The Challenge

The European New Car Advisory Program (Euro NCAP) is the auto industry regulator that awards “Safety Stars” for vehicle performance. For the first time, Euro NCAP will assess the performance of vehicle detection of driver drowsiness and distraction.

Given the wide variety of vehicles and sensors, and the limited time to study them, how can validation transparently, fairly, and effectively assess all the cars in a new, $3.2 billion industry?

My Contribution

I was the project team’s only continual member; all other participants were executives with shifting availability. Strategy was decided via group consultation and my duty was execution.

I handled almost all day-to-day project duties: attending international phone calls, designing research, analyzing data, writing the experimental protocols, etc.

The Result

After over 2 years of engagement, NCAP’s DMS protocol testing accounts for cell phone distraction; actual drowsiness (not acted); microsleeping; driver demographics (age, height, complexion, etc.); noise factors (e.g: lighting, head coverings, makeup, etc.); individual gaze differences (lizard vs. owl behavior); & both single-glance and multi-glance behavior.

These features will reduce worldwide road accident severity and ensure driver safety features are more than a checkbox.

The Methods

  • Literature Review: I identified the driver behaviors with the highest crash risk and reviewed existing distraction algorithms to find common features. This successfully persuaded NCAP of the necessity of thorough human-centered testing and an invitation to contribute to the testing protocol.
  • Illustration of Test Behaviors: Utilizing the philosophy of “Design for Extremes”, we listed driver testing behaviors all DMS systems should be able to detect (i.e.: failure to detect texting and driving is unacceptable, regardless of your technological approach).
    To alleviate concerns over repeatability and the required test time, I wrote a text-to-speech timing script, recorded myself performing all of the behaviors, and edited it into short animations. This showed that one participant can perform all behaviors in under 15 minutes.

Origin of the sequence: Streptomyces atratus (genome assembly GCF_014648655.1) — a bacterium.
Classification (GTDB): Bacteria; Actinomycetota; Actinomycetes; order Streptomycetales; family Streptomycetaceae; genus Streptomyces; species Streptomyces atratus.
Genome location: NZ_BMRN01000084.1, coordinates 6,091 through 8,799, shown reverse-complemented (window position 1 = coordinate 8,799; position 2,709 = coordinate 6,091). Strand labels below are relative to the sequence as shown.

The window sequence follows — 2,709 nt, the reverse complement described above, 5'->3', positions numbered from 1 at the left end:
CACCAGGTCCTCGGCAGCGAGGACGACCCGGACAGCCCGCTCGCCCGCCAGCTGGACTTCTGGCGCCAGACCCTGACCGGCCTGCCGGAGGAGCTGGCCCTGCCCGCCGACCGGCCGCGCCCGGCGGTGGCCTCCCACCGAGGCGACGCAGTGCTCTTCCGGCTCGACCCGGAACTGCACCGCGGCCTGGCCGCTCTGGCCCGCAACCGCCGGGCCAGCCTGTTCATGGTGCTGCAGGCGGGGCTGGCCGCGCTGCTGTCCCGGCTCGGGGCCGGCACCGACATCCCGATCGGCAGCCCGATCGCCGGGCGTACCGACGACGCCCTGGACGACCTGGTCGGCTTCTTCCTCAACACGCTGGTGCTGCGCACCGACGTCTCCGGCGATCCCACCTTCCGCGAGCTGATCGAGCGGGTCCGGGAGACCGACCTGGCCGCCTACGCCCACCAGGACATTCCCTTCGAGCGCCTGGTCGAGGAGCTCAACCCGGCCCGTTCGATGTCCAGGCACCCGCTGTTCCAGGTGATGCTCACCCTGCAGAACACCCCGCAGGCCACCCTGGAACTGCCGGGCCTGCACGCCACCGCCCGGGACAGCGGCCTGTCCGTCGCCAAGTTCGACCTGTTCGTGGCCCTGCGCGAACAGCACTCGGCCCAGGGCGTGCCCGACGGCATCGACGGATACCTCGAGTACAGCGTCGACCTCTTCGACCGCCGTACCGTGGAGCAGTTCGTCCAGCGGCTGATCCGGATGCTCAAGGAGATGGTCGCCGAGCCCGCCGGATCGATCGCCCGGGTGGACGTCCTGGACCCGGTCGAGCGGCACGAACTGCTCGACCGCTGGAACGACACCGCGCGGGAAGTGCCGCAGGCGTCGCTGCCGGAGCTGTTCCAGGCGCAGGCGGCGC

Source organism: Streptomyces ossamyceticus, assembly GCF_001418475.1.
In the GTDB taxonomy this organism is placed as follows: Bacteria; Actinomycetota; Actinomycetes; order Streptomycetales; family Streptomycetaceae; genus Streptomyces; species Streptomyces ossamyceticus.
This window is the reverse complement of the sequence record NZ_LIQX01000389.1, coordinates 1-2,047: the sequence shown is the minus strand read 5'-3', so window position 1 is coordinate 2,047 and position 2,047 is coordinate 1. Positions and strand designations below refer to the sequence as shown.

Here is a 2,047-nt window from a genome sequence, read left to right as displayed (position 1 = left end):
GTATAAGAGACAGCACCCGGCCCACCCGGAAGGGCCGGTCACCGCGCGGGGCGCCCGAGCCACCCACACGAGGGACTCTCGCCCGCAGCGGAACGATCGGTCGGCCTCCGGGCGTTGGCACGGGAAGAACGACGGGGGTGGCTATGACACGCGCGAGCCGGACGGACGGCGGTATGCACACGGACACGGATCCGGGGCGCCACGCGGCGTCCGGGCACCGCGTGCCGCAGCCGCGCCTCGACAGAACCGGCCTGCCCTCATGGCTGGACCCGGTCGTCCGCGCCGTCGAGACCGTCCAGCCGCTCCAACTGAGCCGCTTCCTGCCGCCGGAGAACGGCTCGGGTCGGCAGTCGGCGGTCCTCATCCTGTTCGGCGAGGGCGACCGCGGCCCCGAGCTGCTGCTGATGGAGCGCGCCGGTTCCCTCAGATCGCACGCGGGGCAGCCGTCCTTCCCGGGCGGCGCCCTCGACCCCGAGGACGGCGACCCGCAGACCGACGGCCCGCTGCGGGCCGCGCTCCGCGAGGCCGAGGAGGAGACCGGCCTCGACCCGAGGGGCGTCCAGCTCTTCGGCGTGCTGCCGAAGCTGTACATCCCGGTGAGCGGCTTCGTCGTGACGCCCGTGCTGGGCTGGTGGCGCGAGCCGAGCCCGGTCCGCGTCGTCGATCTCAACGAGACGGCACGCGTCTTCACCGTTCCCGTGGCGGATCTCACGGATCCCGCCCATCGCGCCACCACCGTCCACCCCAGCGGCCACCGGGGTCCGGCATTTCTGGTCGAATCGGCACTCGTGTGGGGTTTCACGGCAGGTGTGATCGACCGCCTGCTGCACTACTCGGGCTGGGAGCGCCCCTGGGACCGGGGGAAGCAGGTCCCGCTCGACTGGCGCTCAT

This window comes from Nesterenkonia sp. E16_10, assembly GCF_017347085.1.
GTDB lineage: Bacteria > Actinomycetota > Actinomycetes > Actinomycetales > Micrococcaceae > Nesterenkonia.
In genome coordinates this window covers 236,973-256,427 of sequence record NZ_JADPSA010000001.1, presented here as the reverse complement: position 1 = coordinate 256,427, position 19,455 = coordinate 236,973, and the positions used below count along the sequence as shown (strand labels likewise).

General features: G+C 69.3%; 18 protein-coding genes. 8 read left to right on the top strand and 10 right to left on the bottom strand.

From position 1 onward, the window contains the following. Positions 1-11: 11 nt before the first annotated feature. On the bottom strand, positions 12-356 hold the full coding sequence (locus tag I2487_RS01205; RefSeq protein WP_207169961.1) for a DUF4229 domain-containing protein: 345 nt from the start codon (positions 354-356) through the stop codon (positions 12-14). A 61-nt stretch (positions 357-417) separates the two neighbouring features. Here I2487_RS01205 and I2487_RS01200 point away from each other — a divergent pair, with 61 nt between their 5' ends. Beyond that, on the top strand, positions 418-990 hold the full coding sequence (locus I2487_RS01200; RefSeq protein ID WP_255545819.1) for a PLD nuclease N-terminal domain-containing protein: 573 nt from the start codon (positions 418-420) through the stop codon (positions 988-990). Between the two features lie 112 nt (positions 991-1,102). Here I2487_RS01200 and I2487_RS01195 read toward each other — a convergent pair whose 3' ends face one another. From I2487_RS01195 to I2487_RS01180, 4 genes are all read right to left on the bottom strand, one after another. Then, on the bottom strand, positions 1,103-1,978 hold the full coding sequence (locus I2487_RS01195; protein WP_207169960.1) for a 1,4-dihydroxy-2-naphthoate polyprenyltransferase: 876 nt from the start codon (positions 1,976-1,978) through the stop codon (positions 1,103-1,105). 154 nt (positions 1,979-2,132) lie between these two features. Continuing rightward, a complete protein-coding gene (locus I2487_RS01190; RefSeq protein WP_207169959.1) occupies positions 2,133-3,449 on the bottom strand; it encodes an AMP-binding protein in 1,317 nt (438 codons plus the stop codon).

• Eye Closure Analysis: The common assumption for drowsiness is that it is a matter of eye closure. Reviewing our Guardian fleet monitoring database, I found that non-drowsy eye closures (e.g: squinting, laughing, etc.) account for ~90% of cases. If simple eye closure is used to measure drowsiness, the result is an unusably noisy user experience
  • Digital Survey of Phone Usage: For phone testing, we were unsure how drivers would hold their phones. I ran an international survey via Qualtrics and mTurk to find that drivers prefer to hold their phones on the passenger side, in the middle range of the wheel, and that it was not dependent on handedness nor the side of the road they drove on.
  • Assessment of Multiglance Standard: While single glance distraction’s risks are well-researched, time-sharing glance behavior can vary widely. I found a demonstrable increase in crash risk for on-road gaze proportions exceeding 1/3and demonstrated how the definition harmonized the three competing methods used in research literature.
  • Test Matrix Proposal: With the wide range of demographics, test behaviors, and noise factors, we needed to show that such a test was logistically possible. Collaborating with a company founder, we developed a study design framework that showed that an informative study was possible with 24 participants that could cover all behaviors and noise factors.